In the latest Mastering Risk Management podcast chat Anthony Wilson and Brett Palmer chat about how to resource the risk management function, and where it might sit in the reporting structure of the organisation.
In our January ’23 blog “Risk Management Resourcing – Think Again. There is a Better Way” we look at the various options available to organisations in how they resource their risk management function. Key to this is the stage of the Risk Management journey the organisation is on, and the key difference in required skills depending on the need for ongoing management, or management of change.
This latest podcast chat "Risk Resource Report" delves into the often-sensitive subject of where the risk function should report which is often an early indicator on the attitude to risk management that prevails, reporting to, or part of the C-Suite when the importance of risk management is understood, and elsewhere when it is not.
It is, of course, never a simple matter of one size fits all. And it’s important to understand the difference between the roles and responsibilities of risk management in the 1st and 2nd lines. Clearly, the 2nd line – the centralised risk management function that provides framework, support, tools (etc), needs to be independent of the business. We have lots of precedent for what can go wrong when that isn’t observed, with Enron (for those that remember) coming readily to mind.
Where the organisation is challenging the role or effectiveness of risk management the key requirement is that it report to an influencer. A change agent that is able to support the changes being driven across the organisation in the risk management function and capability. That is rarely going to be a role outside of the C-Suite. We find that whilst the role should report to the CEO, it is often the CFO that is best able to influence and drive the required change support. This isn’t the case with all CFOs, as some are more strategic in the role than others.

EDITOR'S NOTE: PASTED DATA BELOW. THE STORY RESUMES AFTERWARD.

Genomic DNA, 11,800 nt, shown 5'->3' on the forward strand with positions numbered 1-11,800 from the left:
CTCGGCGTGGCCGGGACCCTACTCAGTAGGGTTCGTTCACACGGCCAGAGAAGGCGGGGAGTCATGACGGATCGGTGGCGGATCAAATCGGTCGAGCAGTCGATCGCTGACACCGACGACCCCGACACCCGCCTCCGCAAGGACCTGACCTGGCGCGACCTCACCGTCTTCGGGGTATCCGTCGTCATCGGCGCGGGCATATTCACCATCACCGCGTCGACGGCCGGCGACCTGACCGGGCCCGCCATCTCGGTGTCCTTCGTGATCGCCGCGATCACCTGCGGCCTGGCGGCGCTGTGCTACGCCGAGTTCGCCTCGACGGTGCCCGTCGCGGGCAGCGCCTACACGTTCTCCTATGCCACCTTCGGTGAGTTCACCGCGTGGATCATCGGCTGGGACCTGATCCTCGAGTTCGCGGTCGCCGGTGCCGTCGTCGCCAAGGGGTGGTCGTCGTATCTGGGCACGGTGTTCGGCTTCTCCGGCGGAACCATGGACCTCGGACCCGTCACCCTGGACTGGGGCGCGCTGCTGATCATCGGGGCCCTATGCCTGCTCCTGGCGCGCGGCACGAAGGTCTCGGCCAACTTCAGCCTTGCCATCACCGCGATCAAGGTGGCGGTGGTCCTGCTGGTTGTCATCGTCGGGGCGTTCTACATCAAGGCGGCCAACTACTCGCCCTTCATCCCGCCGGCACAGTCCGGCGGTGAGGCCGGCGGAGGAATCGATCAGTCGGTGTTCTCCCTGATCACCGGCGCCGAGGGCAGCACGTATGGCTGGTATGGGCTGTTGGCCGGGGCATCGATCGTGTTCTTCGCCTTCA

It becomes entirely different when the risk management function is already established, where the need to drive change is reduced. This may well see the role reporting to the CEO. In some organisations we have seen the Chief Risk Officer reporting to the Chair of the Audit & Risk Committee, with a dotted line to CEO. While the intent of such a line is admirable, in practice it is a little more challenging than it sounds.
This all links to the fundamentally important “tone at the top” messaging that needs to be consistently conveyed across the organisation. If that isn’t evident, then it won’t make much difference at all to who the risk management function reports as it simply won’t be taken seriously by anyone. Thankfully, there seems to be growing recognition of the importance of this by Boards and Executives who we generally find to be committed to change to enhance their risk management capability. In those organisations where that commitment is recognised and supported, risk management has developed, or is developing, a recognition of the value it brings to an organisation in the creation (opportunity risks) and protection (threat risks) of value.
From risk comes opportunity.